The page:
The Senate Agriculture Committee last week passed a bill out of Committee that would preempt state and local governments from passing GMO labeling laws, and would set up a voluntary GMO labeling regime at USDA. It also includes a definition of biotechnology that is inconsistent with the definitions included in the organic regulations. Indications are that Ranking Member Debbie Stabenow (D-MI) and Chairman Pat Roberts (R-KS) continue to work toward a compromise approach that could be considered by the entire Senate later this spring. Among the considerations in that compromise are whether the labeling regime is voluntary or mandatory, what the label would look like, and whether the legislation is consistent with the existing organic regulations. Secretary of Agriculture Tom Vilsack also weighed into the debate, telling attendees at the Commodity Classic that federal GMO labeling must be mandatory. Meanwhile, Senator Jeff Merkley (D-OR) has introduced a separate GMO labeling bill that would house a mandatory GMO labeling regime in the U.S. Food and Drug Administration. OTA’s Government Affairs team remains actively engaged with the policymakers, and will continue to keep you posted. Contact Marni Karlin (OTA’s Vice President of Government Affairs and General Counsel) with any questions or concerns—and keep an eye on your inboxes for updates.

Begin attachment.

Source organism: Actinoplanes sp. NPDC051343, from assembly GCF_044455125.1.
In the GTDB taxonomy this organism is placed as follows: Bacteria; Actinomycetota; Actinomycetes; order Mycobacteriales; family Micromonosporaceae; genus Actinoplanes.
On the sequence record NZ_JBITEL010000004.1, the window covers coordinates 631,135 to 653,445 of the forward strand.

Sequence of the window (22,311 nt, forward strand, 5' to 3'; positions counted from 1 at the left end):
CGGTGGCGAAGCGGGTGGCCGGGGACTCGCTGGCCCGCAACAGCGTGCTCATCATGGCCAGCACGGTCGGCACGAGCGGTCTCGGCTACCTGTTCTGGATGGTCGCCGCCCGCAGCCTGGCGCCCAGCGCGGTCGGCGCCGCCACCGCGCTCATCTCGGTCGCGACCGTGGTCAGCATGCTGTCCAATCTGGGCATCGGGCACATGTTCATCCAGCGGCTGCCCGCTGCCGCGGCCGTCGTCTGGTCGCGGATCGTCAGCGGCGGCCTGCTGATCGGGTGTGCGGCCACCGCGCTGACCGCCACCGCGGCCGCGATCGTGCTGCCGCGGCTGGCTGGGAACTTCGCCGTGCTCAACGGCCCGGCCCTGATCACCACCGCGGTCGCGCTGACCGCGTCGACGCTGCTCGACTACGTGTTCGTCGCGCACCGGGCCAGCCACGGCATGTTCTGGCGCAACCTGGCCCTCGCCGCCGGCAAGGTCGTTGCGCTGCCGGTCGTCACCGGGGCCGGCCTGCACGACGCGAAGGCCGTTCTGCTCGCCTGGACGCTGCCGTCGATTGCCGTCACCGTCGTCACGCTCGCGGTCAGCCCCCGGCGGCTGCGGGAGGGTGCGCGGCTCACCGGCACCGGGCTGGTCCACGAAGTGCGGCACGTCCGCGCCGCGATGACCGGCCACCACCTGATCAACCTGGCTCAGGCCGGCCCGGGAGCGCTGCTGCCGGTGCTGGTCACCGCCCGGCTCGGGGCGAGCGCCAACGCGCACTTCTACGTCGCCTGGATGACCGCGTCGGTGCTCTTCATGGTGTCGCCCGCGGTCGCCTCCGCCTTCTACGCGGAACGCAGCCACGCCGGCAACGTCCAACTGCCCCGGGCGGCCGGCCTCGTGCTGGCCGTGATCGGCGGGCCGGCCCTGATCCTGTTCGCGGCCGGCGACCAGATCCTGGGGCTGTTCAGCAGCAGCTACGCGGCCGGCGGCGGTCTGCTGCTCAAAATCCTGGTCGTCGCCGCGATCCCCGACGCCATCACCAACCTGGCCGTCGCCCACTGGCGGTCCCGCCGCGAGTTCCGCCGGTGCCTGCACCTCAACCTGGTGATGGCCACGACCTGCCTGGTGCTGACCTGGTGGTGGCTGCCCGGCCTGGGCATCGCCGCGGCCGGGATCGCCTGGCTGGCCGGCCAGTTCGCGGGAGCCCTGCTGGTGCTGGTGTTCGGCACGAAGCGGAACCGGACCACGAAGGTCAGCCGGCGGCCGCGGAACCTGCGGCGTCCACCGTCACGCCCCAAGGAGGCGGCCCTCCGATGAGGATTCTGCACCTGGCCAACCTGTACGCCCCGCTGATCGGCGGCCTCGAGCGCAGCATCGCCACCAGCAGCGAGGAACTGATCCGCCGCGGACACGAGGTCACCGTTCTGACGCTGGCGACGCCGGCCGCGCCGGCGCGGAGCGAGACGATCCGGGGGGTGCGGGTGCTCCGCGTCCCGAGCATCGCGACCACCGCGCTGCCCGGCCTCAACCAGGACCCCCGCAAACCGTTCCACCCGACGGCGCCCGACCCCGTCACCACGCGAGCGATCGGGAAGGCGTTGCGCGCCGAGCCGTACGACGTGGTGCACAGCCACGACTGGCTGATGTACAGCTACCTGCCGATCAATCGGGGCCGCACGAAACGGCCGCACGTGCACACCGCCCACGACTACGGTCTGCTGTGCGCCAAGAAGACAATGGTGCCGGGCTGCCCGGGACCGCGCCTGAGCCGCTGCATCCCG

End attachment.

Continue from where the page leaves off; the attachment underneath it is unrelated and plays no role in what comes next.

Discussions continue over GMO Labeling
March 8, 2016 in Government Affairs & Policy
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